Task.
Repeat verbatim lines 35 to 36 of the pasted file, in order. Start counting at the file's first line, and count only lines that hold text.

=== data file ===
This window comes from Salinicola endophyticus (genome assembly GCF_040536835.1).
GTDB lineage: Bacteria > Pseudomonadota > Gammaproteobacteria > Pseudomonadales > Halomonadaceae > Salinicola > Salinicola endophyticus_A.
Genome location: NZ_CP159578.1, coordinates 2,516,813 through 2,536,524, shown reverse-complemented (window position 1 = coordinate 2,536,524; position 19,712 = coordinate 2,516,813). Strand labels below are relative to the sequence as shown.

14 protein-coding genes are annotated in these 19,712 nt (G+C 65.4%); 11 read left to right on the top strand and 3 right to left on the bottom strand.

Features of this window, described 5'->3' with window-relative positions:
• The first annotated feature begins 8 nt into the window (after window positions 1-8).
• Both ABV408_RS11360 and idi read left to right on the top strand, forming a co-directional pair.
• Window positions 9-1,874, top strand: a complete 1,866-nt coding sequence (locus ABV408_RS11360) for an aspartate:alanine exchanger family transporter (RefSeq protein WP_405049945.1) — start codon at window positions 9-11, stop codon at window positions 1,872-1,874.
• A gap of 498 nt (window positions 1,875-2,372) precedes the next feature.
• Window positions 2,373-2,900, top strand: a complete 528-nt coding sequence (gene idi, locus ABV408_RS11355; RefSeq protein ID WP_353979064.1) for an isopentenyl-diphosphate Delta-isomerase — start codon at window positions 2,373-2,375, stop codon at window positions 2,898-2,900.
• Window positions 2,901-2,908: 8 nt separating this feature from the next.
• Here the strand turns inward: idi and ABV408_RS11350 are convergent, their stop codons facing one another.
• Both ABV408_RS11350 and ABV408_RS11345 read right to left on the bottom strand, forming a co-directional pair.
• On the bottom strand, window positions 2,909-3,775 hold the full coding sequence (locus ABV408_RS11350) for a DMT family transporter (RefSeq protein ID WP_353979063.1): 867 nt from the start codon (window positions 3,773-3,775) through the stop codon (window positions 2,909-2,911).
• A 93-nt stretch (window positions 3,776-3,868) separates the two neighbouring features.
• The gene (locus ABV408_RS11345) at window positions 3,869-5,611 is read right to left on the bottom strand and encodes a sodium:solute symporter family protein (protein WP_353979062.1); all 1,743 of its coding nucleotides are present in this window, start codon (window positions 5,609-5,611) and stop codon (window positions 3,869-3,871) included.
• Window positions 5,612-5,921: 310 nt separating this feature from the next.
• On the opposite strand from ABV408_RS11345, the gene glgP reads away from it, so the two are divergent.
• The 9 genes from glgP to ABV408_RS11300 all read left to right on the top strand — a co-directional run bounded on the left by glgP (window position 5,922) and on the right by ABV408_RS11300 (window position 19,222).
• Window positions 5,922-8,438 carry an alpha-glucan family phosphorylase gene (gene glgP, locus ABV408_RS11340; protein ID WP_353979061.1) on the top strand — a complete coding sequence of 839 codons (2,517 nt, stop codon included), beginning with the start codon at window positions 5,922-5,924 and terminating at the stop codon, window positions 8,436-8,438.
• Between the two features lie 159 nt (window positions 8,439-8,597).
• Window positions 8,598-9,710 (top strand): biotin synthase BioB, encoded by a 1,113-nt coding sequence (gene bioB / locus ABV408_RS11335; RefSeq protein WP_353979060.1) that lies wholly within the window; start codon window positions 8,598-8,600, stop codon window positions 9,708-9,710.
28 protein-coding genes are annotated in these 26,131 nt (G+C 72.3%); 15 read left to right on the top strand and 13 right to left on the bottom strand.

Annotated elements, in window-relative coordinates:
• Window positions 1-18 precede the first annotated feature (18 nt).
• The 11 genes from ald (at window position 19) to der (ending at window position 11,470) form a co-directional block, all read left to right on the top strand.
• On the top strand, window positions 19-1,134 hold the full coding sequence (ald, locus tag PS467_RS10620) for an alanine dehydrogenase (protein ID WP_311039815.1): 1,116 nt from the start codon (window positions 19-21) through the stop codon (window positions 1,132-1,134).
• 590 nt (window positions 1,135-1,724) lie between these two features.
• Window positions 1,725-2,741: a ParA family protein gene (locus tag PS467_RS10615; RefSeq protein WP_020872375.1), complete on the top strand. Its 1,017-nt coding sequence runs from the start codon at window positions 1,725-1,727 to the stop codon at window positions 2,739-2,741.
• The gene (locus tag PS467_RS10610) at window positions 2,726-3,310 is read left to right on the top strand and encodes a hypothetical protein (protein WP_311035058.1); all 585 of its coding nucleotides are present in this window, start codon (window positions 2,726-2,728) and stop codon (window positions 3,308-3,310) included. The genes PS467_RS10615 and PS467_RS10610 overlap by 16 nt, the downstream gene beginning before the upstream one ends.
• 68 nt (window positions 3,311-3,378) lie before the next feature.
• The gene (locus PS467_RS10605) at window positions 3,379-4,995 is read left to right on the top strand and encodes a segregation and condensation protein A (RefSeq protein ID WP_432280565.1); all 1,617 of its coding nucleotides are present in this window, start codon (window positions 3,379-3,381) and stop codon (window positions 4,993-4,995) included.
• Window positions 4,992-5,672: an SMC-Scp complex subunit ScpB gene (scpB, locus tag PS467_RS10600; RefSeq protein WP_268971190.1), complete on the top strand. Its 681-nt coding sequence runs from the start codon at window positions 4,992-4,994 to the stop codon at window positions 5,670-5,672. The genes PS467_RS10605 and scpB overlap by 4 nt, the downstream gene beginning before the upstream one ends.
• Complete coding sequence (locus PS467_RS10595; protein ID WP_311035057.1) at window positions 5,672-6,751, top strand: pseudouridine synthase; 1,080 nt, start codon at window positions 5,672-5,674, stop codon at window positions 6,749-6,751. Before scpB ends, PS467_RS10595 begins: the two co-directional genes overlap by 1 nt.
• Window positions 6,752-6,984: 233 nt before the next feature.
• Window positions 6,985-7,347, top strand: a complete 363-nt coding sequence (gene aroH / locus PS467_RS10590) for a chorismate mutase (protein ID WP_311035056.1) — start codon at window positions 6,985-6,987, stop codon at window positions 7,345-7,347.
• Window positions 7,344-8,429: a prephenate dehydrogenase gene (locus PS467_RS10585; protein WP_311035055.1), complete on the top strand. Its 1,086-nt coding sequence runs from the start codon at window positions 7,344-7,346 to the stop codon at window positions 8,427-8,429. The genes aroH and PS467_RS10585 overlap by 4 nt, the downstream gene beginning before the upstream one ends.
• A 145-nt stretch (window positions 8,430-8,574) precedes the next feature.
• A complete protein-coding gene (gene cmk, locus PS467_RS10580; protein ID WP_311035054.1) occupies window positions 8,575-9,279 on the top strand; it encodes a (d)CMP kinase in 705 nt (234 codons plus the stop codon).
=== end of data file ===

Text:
• Window positions 6,752-6,984: 233 nt before the next feature.
• Window positions 6,985-7,347, top strand: a complete 363-nt coding sequence (gene aroH / locus PS467_RS10590) for a chorismate mutase (protein ID WP_311035056.1) — start codon at window positions 6,985-6,987, stop codon at window positions 7,345-7,347.